Marquardt: Too often the knowledge that we have acquired in the academic settings or even in the corporate classroom has little or no relevance to our work. We thus lack the knowledge and skills necessary to actually do our real work. And we are so busy that we do not have the time to learn what will enable us to do our work well and efficiently. Action learning is a perfect tool to lessen or delete this knowing-doing gap because it creates the necessary knowledge to do the work while the person or group is actually doing the work.
Morris: Many of the best business books were written in response to an especially important question. Is that also true of your two books, Optimizing the Power of Action Learning and Action Learning in Action?
Marquardt: The question I encountered in the workplace was “how can we learn what is essential for succeeding in our work when we lack the resources and time to generate such competencies? My books on action learning were built on the fact that few, if any, organizations understood or knew how to fully capture the power and benefits of action learning.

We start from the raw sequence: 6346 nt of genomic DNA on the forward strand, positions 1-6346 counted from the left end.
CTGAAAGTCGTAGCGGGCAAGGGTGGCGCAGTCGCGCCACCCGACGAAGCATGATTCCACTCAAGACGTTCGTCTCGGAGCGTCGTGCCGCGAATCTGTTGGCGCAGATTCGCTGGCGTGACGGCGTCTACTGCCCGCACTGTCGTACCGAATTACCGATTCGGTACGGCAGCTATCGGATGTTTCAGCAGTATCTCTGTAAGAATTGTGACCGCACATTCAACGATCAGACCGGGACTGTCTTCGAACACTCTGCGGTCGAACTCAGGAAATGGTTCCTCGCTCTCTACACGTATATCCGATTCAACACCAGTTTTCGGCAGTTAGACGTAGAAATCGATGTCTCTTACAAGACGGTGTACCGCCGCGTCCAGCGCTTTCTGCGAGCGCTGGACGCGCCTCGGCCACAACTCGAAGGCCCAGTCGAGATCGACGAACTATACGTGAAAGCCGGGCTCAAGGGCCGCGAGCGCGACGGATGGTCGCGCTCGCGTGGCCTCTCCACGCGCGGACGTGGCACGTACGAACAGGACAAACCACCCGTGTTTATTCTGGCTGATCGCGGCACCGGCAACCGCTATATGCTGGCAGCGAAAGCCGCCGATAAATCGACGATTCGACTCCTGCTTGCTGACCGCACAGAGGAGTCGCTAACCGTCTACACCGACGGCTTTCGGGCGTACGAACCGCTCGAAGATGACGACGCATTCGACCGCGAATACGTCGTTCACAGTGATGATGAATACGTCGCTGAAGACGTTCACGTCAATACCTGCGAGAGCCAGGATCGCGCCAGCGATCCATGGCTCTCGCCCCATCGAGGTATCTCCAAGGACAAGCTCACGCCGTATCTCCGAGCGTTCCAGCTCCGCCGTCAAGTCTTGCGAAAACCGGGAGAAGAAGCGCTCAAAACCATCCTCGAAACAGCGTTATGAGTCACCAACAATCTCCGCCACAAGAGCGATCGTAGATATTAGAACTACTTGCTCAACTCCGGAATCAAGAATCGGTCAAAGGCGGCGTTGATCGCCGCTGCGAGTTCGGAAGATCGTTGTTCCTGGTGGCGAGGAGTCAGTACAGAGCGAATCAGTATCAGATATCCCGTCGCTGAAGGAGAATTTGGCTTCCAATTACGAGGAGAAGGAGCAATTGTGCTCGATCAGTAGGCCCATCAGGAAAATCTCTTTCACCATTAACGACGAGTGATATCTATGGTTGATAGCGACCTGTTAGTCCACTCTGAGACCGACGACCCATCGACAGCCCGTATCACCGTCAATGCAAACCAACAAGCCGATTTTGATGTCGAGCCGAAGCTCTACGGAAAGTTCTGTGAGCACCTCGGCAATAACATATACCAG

Morris: By what process should an action learning program be formulated and then implemented?
Marquardt: Based upon my experience and research over the past 10 years with hundreds of organizations, I have discovered that the full power of action learning requires six components.
1. A problem (i.e. project, challenge, opportunity, issue or task) should be significant, urgent, and be the responsibility of the team to solve. It should also provide and opportunity for the group to generate learning opportunities, to build knowledge, and to develop individual, team and organizational skills. Groups may focus on a single problem of the organization or multiple problems introduced by individual group members.